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Author ORCID Identifier



Open Access Dissertation

Document Type


Degree Name

Doctor of Philosophy (PhD)

Degree Program


Year Degree Awarded


Month Degree Awarded


First Advisor

Brent Auerbach

Second Advisor

Gary S. Karpinski

Third Advisor

Paul Siqueira

Subject Categories

Music Theory


This dissertation focuses on a new method for examining harmony, identifying consonance and dissonance through differential tones, and describing voice leading for pieces using just intonation, in particular for Ben Johnston’s String Quartet No. 5 (1979). Johnston employs microtonality in nearly all of his works, which contain more than the typical twelve equal-tempered pitches in the octave. This particular quartet features a great number (over 100) of pitches within the octave as is the case with many of his pieces up to his composition of String Quartet No. 5. This complex tuning system for microtonality requires a meaningful method for analyzing the novel harmonic syntax in order to model an analysis. The purpose of this analysis is 1.) to establish a scale for measuring consonance and dissonance in the sonorities (particularly those in the homorhythmic sections), 2.) to illustrate and explain the mechanism of the smooth transitions between tuning areas, and 3.) to examine the continuity among sonorities at the phrase level. The first level of analysis considers the consonant and dissonant qualities of the sonorities. This is measured by the resulting differential tones and is an extension of the theories of German physicist Hermann Helmholtz. The sonorities are then placed in context to their surrounding verticalities by observing the superparticular ratios of the melodic voice leading. These ratios yield a difference of one between the numerator and denominator, which signifies a common fundamental between the pitches. The focus of this writing is to show the levels of consonance and dissonance at phrase endings and crucial sections in the quartet. Generally, more stable sonorities begin and conclude sections of repose that feature the recurring “Lonesome Valley” theme. Smooth voice leading and consonant intervals between tuning areas provide a sense of continuity in the more turbulent transitional sections between sections of harmonic stasis. This dissertation examines these phrases in the form of the quartet.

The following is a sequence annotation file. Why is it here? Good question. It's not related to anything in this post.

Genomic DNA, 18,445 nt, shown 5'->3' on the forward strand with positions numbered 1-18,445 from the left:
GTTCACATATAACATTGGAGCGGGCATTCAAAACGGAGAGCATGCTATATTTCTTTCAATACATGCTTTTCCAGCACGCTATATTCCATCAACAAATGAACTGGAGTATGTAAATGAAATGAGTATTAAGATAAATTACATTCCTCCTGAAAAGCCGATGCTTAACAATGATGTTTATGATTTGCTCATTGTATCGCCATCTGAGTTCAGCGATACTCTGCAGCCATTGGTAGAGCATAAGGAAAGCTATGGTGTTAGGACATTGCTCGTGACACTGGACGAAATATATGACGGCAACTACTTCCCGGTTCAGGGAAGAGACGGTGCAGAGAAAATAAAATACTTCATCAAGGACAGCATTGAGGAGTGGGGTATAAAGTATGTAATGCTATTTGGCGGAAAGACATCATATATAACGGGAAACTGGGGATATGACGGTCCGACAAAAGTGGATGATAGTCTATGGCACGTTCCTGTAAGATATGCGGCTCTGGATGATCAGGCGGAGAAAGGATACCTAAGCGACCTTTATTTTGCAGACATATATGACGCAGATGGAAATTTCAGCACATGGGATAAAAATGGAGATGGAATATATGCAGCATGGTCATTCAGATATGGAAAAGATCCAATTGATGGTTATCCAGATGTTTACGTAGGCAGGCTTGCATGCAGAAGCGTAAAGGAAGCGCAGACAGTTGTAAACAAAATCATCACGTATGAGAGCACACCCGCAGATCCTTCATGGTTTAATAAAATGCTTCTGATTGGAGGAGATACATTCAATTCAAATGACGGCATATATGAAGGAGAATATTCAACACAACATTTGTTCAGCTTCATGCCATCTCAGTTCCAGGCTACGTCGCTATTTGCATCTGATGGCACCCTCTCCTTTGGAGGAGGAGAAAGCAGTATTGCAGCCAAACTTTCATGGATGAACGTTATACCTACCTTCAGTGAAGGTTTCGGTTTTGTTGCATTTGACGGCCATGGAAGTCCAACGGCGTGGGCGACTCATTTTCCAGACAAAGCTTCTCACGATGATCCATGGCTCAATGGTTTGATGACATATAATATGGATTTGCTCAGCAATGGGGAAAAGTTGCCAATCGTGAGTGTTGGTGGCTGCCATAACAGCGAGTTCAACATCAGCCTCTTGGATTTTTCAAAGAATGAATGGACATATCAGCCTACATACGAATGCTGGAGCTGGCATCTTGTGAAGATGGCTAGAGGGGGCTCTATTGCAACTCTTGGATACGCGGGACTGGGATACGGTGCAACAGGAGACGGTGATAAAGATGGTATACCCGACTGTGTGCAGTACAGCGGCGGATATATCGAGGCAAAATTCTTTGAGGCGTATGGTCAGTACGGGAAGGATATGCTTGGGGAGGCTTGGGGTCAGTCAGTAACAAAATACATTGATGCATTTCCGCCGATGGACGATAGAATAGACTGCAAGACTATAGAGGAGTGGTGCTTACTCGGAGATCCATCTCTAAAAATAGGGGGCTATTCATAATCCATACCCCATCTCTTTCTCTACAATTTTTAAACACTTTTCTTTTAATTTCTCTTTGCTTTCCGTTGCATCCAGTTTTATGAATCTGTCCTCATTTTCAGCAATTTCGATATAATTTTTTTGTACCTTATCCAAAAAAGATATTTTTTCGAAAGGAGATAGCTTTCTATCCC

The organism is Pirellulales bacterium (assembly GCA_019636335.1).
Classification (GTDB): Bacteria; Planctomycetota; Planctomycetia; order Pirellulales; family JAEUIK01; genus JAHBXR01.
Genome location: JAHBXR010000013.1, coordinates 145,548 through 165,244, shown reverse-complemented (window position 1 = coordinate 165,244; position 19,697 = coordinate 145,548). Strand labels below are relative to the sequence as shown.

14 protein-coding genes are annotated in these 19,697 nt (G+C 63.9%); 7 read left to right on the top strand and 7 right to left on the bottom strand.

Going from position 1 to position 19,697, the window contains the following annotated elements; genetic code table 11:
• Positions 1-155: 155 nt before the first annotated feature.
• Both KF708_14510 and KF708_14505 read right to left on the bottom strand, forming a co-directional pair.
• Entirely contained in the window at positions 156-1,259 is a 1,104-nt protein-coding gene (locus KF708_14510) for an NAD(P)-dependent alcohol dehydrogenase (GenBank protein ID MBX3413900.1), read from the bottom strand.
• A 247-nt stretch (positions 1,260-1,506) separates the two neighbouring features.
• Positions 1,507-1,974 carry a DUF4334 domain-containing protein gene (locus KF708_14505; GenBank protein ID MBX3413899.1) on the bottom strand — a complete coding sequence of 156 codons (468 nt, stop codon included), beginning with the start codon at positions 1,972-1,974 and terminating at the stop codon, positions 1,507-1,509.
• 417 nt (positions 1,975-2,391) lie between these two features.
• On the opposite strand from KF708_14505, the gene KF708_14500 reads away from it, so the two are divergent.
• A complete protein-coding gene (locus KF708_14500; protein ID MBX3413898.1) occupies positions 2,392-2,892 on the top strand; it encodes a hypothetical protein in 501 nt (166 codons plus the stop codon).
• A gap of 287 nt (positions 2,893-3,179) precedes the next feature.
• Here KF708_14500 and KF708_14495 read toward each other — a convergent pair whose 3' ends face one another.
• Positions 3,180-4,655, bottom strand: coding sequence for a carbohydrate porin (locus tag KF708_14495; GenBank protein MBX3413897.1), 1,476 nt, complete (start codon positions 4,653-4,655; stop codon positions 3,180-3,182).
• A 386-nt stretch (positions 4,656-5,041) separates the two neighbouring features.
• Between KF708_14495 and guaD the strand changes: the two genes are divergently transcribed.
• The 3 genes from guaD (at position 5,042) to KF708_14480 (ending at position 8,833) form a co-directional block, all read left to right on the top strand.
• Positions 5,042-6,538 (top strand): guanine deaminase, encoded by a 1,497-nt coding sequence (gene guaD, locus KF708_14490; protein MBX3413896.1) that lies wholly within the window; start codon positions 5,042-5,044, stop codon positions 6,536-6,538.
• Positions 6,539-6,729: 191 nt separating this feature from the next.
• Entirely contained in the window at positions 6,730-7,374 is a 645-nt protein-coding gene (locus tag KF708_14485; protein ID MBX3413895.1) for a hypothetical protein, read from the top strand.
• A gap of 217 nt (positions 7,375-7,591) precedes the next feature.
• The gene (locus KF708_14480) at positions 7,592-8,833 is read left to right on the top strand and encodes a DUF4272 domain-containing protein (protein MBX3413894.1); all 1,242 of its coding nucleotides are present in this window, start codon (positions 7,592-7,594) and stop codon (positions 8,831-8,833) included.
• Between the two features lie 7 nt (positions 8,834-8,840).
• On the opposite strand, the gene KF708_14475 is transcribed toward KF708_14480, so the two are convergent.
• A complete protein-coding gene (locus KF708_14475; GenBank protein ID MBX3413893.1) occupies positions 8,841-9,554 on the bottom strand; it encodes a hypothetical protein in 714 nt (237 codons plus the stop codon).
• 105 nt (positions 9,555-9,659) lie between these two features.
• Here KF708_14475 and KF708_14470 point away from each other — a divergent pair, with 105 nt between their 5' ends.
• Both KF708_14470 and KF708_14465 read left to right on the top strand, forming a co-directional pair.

Included in

Music Theory Commons